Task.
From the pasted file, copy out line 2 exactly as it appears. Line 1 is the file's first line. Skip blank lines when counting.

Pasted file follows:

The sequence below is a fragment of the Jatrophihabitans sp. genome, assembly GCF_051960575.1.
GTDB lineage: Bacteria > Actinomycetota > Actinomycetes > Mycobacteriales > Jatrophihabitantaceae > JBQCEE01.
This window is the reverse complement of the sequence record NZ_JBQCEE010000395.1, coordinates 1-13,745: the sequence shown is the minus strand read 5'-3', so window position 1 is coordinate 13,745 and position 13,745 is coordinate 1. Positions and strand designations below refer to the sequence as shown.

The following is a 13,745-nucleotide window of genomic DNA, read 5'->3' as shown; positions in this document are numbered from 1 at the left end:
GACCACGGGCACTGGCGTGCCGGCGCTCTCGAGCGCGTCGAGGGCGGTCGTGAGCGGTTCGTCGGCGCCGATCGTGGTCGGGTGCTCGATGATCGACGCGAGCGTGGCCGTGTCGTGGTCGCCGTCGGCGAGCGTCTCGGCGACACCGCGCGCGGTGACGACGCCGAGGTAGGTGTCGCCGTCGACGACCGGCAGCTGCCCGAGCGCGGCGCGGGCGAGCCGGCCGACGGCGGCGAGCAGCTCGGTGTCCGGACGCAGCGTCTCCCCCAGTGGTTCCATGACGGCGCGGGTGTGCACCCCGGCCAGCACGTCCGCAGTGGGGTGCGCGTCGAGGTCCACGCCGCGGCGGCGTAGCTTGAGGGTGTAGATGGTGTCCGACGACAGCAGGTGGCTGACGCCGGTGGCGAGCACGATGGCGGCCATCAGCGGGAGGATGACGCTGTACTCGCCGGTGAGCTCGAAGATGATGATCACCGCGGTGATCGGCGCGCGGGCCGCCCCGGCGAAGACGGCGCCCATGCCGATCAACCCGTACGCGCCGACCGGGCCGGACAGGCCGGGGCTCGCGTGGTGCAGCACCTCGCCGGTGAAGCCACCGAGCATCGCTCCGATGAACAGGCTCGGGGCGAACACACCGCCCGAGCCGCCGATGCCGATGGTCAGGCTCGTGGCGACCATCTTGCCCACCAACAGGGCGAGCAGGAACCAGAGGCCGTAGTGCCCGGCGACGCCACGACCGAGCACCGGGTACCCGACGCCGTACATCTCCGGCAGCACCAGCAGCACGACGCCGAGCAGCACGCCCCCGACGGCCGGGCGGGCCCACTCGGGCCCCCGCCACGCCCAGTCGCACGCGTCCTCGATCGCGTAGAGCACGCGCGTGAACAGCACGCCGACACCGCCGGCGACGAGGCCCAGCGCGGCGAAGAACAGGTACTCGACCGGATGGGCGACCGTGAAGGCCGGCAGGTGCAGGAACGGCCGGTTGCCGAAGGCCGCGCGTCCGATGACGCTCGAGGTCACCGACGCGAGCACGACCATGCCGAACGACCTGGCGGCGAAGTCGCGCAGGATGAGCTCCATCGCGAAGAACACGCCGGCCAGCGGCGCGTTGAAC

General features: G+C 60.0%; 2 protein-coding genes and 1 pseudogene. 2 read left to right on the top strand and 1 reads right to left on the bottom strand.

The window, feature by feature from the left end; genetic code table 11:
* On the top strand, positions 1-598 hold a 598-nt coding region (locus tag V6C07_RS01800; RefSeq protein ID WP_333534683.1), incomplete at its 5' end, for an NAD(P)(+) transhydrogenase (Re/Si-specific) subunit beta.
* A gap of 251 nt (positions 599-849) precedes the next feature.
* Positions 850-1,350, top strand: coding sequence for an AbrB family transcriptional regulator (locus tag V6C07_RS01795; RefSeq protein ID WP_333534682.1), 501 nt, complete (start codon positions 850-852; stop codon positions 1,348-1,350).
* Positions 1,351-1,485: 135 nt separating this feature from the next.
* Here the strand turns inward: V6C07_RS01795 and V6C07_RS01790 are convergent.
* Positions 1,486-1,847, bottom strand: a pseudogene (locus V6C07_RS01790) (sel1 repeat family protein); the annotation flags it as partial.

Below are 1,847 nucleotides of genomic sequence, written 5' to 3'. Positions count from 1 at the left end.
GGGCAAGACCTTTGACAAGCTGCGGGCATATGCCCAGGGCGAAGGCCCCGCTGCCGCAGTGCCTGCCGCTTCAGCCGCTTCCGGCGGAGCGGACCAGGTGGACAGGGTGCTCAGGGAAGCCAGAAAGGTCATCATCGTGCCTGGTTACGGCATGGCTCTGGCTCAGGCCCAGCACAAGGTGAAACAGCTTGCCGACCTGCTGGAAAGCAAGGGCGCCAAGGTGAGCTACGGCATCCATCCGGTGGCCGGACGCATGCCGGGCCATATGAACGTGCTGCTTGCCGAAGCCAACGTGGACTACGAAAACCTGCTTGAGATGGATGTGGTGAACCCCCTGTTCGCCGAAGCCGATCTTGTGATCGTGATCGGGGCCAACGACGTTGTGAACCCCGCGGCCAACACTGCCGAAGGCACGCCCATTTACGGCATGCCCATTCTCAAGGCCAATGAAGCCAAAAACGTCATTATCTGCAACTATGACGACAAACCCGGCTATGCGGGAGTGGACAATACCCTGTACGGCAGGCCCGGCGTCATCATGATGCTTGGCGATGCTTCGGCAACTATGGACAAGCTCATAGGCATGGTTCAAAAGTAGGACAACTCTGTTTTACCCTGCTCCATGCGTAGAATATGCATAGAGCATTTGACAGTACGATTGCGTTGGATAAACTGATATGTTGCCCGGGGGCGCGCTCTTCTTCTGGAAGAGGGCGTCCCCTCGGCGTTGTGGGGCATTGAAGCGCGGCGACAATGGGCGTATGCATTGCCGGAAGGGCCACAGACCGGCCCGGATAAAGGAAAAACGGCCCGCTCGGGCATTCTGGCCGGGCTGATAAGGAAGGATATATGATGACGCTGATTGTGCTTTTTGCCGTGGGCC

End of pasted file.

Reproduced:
GTDB lineage: Bacteria > Actinomycetota > Actinomycetes > Mycobacteriales > Jatrophihabitantaceae > JBQCEE01.